You are a creature of habit. Everyone is, to one extent or another.
Every day you go to work using the same path, the same door, the same route. And, yet, in case of an emergency, when that route is blocked by fire or another hazard, can you quickly find another way out?
The goal of a fire drill is to make sure you know exactly where (and when) to exit a building in case of an emergency. Yes, we know there are those who dodge the drill. But don’t let that be you.
The threat is real. In 2020 alone, there were 111,000 fires in non-residential structures, resulting in 100 civilian deaths.
Experience counts. According to the National Fire Prevention Association, people who participate in drills and receive emergency training react faster, with better decision making than those without training. Those who have been in emergency situations before also react faster.
The fire drill not only gives people experience, but it also helps people to take action even when they can’t see the problem.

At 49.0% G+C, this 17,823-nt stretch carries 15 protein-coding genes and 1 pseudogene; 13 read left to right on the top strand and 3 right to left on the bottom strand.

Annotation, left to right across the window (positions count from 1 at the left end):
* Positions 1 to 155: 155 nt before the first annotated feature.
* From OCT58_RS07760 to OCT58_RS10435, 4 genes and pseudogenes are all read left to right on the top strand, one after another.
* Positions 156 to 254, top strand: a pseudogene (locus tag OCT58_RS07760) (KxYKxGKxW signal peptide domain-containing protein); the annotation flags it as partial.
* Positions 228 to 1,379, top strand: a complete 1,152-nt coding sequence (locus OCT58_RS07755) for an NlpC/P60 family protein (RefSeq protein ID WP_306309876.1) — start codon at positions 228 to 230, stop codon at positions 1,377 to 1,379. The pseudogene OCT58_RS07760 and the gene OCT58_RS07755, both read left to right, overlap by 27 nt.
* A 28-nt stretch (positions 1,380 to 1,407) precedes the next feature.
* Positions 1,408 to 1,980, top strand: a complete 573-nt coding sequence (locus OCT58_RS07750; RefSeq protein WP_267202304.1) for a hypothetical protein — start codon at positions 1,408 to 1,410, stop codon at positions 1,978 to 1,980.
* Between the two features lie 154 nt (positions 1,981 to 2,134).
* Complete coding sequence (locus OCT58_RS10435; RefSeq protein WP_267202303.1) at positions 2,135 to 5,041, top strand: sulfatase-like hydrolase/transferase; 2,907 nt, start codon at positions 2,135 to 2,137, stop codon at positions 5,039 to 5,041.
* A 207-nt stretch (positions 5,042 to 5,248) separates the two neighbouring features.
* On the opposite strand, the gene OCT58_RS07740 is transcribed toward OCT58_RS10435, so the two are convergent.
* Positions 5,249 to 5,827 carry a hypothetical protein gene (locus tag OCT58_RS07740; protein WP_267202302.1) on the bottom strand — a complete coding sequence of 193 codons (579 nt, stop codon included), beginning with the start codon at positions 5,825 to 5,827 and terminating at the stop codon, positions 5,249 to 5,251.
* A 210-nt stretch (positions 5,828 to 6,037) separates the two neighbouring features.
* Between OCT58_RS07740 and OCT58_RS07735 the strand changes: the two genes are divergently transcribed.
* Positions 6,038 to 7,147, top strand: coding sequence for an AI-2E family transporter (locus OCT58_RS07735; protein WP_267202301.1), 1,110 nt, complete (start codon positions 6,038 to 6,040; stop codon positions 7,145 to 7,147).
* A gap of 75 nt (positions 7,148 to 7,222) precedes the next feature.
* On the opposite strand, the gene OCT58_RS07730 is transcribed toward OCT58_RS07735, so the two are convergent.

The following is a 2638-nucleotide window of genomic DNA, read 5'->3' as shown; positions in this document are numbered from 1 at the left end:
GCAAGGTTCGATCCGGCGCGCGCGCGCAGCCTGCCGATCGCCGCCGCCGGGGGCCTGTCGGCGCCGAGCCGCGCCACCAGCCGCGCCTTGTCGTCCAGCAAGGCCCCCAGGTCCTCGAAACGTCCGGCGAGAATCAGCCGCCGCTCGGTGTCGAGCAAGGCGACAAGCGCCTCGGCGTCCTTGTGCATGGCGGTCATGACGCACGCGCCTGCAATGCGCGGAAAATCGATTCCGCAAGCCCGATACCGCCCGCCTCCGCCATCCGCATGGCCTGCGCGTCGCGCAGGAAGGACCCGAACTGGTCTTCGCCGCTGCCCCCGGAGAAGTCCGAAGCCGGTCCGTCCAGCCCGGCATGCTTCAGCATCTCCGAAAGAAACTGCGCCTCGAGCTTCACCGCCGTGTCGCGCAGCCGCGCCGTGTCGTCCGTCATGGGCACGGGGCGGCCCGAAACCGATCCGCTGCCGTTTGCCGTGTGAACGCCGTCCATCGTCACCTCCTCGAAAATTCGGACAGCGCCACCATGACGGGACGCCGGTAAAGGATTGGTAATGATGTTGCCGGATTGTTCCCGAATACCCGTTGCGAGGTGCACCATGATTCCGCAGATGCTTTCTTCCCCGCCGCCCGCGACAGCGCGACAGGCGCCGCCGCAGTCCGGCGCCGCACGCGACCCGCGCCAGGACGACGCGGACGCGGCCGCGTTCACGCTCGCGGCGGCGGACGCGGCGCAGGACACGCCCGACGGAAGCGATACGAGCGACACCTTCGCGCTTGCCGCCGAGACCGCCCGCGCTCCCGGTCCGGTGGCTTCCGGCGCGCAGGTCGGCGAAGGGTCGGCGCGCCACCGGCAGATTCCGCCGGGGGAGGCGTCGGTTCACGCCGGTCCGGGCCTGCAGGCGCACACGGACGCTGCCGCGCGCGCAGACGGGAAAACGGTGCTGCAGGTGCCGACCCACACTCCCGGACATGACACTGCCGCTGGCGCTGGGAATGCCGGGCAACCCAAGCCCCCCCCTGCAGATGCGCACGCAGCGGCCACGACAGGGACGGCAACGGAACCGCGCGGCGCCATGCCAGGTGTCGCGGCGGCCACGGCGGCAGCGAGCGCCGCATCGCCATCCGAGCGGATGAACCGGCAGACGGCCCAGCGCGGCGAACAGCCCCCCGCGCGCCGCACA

Seeing the threat is one reason people move to safety. When people hear a fire alarm, they nearly always try to find out if there is visible smoke or fire. If they don’t see any, they might not quickly evacuate. The problem, of course, is that fire and smoke don’t have to be in your immediate area for you to be in grave danger. At the sound of a fire alarm, everyone must evacuate as quickly as possible.
Acting confidently makes a difference. If you hear the alarm, stand up and move out in a calm, orderly fashion. Simple as that. Acting immediately and with confidence tends to prevent panic in others, according to the NFPA. People tend to share the experience of others. If one person is confused and panicky, that can spread to others.